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|March 10 2013, 11:11 PM||#16|
Re: The Star Eagle Adventures V: Shadows in the Haze
– IV –
Star entered sickbay and after a quick survey she found the person she was looking for in his office. She stepped up to the doorframe and leaned casually against it while considering the ebony-skinned doctor sitting behind his desk. It took him a few moments to realize that he was being watched.
“Commander,” he said as he aimed a furtive glance at the Trill woman before returning to his work. “How can I help you?”
“Has it really been that long?”
Katanga looked up again, a clearly puzzled look on his face now.
She simply returned it with a smile. “I understand that the package has changed a bit.”
“The … package?” the doctor said with confusion evident in his tone.
“Well, yes, I’d say this one is at least 20 kilos lighter, with fairer skin and, oh yeah, the curves.”
“Commander, I am not quite sure what you are trying to …” he stopped himself as she began to walk into the room with her emerald colored eyes sparkling like diamonds. “My God, I know that look,” he said as he stood.
“I’m glad you recognize something, even though you’d think the name would have been a dead giveaway.”
“Dezwin?” he said, a huge grin now forming on his dark, bearded face as he began to round his desk.
She shook her head. “Not any more. I go by Tazla these days.”
“Dear Lord, I didn’t even know,” he said and quickly hugged the first officer. When he let her go again, he took another good look at the Trill, studying the attractive woman in front of him from head-to-toe. “You changed,” he said with a dry grin.
“You can say that.”
“You know it never occurred to me. Not even once, that you could be Dezwin. Or should I say, have been Dezwin. I suppose I always thought of you … of him, as Dezwin Sigus and not Star. It never registered with me that you have the same name.”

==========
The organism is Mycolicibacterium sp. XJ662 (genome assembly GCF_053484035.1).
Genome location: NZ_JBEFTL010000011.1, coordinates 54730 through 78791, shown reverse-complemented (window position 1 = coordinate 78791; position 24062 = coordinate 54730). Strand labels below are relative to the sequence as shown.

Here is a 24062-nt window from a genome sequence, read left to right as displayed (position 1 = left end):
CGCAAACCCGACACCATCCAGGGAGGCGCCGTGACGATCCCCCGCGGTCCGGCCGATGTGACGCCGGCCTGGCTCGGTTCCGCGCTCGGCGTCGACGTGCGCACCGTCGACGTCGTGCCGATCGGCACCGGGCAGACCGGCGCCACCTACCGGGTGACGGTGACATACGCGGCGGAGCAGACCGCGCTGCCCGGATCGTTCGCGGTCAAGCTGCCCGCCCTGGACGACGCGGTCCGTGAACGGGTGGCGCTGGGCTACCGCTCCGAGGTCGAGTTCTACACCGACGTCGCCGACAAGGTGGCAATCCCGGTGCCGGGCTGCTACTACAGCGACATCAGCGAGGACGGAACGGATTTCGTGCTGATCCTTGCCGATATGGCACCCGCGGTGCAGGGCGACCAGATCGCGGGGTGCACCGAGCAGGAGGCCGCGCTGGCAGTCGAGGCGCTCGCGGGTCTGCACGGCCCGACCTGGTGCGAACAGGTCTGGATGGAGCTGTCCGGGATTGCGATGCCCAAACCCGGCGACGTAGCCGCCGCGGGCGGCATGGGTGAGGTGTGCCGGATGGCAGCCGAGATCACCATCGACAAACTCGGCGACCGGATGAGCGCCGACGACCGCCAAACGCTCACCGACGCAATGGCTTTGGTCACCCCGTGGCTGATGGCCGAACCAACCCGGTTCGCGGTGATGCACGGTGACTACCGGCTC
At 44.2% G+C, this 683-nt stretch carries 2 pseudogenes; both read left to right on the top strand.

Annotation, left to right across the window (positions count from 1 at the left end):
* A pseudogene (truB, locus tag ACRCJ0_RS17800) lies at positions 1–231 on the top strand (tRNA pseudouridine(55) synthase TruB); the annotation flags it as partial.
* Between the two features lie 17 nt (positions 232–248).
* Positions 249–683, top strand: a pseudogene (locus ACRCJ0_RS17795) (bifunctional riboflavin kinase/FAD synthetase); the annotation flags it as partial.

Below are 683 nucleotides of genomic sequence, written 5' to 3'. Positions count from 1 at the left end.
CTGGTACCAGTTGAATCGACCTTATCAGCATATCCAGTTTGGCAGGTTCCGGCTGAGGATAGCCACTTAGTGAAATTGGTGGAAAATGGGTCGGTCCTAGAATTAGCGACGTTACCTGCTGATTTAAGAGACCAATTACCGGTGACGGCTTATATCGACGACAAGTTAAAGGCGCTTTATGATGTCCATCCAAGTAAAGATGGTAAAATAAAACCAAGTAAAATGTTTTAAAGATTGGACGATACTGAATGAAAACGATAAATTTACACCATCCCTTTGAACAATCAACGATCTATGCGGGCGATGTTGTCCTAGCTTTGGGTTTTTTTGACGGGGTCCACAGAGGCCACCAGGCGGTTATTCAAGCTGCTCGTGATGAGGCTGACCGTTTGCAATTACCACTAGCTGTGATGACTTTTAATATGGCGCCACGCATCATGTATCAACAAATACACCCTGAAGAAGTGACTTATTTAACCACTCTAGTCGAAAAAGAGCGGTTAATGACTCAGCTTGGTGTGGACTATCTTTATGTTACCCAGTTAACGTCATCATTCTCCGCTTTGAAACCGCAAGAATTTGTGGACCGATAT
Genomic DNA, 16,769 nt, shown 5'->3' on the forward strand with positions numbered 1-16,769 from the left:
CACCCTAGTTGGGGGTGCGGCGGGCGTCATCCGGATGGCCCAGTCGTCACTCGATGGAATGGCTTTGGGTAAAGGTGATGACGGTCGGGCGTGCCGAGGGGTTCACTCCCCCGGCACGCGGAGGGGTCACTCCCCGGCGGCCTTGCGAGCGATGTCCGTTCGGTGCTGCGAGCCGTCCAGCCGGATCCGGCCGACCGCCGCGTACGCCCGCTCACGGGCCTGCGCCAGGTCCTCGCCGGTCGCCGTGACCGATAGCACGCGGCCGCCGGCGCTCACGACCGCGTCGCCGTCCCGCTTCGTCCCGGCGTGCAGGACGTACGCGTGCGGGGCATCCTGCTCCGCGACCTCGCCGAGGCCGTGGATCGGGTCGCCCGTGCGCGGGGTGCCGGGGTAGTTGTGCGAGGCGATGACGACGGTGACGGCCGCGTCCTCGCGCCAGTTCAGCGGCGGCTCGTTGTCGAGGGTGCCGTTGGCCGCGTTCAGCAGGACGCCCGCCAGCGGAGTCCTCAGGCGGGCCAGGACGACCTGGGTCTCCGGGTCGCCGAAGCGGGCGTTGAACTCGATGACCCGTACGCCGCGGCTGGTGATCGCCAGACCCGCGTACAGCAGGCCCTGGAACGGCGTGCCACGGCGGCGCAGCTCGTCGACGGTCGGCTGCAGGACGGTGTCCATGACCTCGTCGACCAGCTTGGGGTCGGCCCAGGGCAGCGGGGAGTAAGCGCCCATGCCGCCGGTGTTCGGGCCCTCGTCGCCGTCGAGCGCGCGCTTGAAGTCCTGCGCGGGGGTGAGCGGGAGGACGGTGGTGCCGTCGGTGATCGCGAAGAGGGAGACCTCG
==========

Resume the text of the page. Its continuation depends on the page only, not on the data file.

She nodded. “It can get a little confusing.”
The doctor sat against the edge of his desk as he continued to consider the woman in front of him who had just been revealed as a dear friend of his a long time ago. “My God, Dezwin Sigus, now Tazla Star. What a crazy galaxy we live in, huh? I see you’ve decided to pursue a different career path.”
“The joining affects us all in different ways.”
He nodded. “I recall. Dezwin couldn’t wait to leave Starfleet after it happened to him, frustrated by the sluggish manner in which the upper echelons responded to medical emergencies throughout the galaxy. Even after he helped me set up MAAP,” Katanga said, referring to the Medical Assistance and Advisory Program which Dezwin and Katanga had created within Starfleet Medical as an interstellar agency to assist with medical crisis throughout the galaxy.
“Same thing happened to me,” Tazla said. “I felt my drive and determination double almost overnight after I had joined with the Star symbiont. Suddenly I just couldn’t become a captain fast enough.”
Katanga’s features darkened noticeably. Like many others in the fleet, he too had heard about the exploits of Captain Star and her subsequent downfall. But until now he had never made the connection. “Things didn’t quite go the way you had hoped.”
She shook her head sadly. “No, they certainly didn’t.”
Katanga stood and put a hand on her shoulder, adopting an almost grandfatherly smile. “I don’t know what happened to you that led to the things that happened. I don’t know the details or the circumstances but I know Dezwin. Hell, I probably knew him better than he knew himself. I have to believe that whatever you did, your intentions were pure. You tried to do the right thing but sometimes, no matter how hard we try, in the end it just doesn’t work out that way.”
She looked pained. “I’m not entirely sure I deserve your absolution.”
“I do and that’s all that matters, you understand,” he said, his tone taking on a sharper edge. “Yes, I’m sure you’ve made mistakes and if you could go back you’d probably do things differently now. But that’s not a luxury we have. From what I’ve heard you were duly punished for your transgressions. Now is the time to put this behind you and focus on how you can be a better person from now on in. I know Dezwin knew how to do that, so do you.”
Tazla looked almost grateful at the unconditional trust her old friend was willing to place. It had been the first time since Michael Owens had decided to take a gamble on her and allow her to stay onboard as his first officer that anyone had shown this kind of faith in her. It was refreshing. “Thank you. This really means a lot to me, Eli.”